In Ghana, for example, GPAP is working with technology giant SAP to create a group of more than 2,000 waste pickers and measuring the quantities and types of plastic that they collect. This data is then analysed alongside the prices that are paid throughout the value chain by buyers in Ghana and internationally.
It aims to show how businesses, communities and governments can redesign the global “take-make-dispose” economy as a circular one in which products and materials are redesigned, recovered and reused to reduce environmental impacts.
Read more in our impact story.
Doing things differently
Plastic plays a vital role in many industries, including medicine and healthcare. The problem occurs when plastic is thrown away – and then enters the environment.
Researchers estimate about 60% of the plastic produced since the early 1950s has ended up in either landfill or the natural environment, according to the United Nations Environment Programme.
“There are a number of things that governments can do – from running public awareness campaigns, to offering incentives for recycling, to introducing levies or even banning certain products outright,” the UN says.
It adds that, in the past decade, dozens of national and local governments around the world have adopted policies to reduce the use of disposable plastic – such as plastic bags and bottles – and the number is growing.
How UpLink is helping to find innovations to solve challenges like this
UpLink is a digital platform to crowdsource innovations in an effort to address the world’s most pressing challenges.
It is an open platform designed to engage anyone who wants to offer a contribution for the global public good. The core objective is to link up the best innovators to networks of decision-makers, who can implement the change needed for the next decade. As a global platform, UpLink serves to aggregate and guide ideas and impactful activities, and make connections to scale-up impact.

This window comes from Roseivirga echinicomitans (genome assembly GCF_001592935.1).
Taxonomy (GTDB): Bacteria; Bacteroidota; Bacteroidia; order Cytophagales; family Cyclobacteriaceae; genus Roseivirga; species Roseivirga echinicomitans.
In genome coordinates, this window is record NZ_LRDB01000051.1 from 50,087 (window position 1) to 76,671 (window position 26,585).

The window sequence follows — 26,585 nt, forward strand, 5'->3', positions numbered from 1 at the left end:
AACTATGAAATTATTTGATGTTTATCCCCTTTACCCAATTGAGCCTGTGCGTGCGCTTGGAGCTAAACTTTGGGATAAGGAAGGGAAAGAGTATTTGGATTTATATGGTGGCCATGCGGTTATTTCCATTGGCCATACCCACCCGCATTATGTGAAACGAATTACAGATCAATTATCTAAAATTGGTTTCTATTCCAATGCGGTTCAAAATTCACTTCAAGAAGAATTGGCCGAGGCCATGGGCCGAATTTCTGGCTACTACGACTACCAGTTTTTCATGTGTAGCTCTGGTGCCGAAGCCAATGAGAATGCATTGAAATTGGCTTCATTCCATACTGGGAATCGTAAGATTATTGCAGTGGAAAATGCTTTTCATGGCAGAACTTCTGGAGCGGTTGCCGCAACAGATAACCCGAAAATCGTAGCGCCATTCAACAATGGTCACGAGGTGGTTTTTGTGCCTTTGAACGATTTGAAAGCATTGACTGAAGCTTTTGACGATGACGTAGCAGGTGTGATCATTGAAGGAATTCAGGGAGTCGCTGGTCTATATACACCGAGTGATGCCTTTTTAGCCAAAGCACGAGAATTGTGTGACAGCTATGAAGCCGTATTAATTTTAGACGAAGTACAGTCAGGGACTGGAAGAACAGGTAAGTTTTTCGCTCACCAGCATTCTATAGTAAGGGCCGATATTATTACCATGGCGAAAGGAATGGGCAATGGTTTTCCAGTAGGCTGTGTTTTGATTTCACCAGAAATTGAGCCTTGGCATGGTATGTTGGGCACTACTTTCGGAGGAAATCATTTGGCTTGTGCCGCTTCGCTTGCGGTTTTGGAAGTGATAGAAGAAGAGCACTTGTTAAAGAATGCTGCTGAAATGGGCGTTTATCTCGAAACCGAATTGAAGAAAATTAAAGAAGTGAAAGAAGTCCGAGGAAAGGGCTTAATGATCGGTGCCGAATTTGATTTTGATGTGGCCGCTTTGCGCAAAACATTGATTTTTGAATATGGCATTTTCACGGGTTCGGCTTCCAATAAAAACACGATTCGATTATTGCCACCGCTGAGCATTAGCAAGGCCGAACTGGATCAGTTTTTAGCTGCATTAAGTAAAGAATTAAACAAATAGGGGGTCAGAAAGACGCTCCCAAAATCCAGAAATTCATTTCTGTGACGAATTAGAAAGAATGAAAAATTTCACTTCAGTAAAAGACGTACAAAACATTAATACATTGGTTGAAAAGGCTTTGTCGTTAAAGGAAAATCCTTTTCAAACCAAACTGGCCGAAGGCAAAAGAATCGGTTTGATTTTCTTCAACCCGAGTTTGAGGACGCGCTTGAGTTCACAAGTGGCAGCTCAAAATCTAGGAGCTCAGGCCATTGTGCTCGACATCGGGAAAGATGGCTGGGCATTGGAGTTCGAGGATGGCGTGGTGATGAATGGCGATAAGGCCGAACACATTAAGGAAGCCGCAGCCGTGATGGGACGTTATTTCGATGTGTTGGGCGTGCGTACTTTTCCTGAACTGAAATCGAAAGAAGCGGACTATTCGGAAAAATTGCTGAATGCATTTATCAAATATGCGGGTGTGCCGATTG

Hosted by the World Economic Forum, UpLink is being designed and developed in collaboration with Salesforce, Deloitte and LinkedIn.
Designing out waste
More than 1,000 organizations have now joined the New Plastics Economy, an initiative aiming to ensure plastic is neither waste or pollution.
Led by circular economy charity, the Ellen MacArthur Foundation, it sets out three actions needed to create a circular economy for plastic. These are:
1. Eliminate all problematic and unnecessary plastic items.
2. Innovate to ensure that the plastics we do need are reusable, recyclable, or compostable.
3. Circulate all the plastic items we use to keep them in the economy and out of the environment.
Harnessing nature to help tackle societal challenges is a key focus of UpLink, the World Economic Forum’s crowdsourcing platform for innovations.
UpLink recently conducted the second ocean solutions sprint which resulted in a cohort of 11 innovations that are protecting life below water – and above it.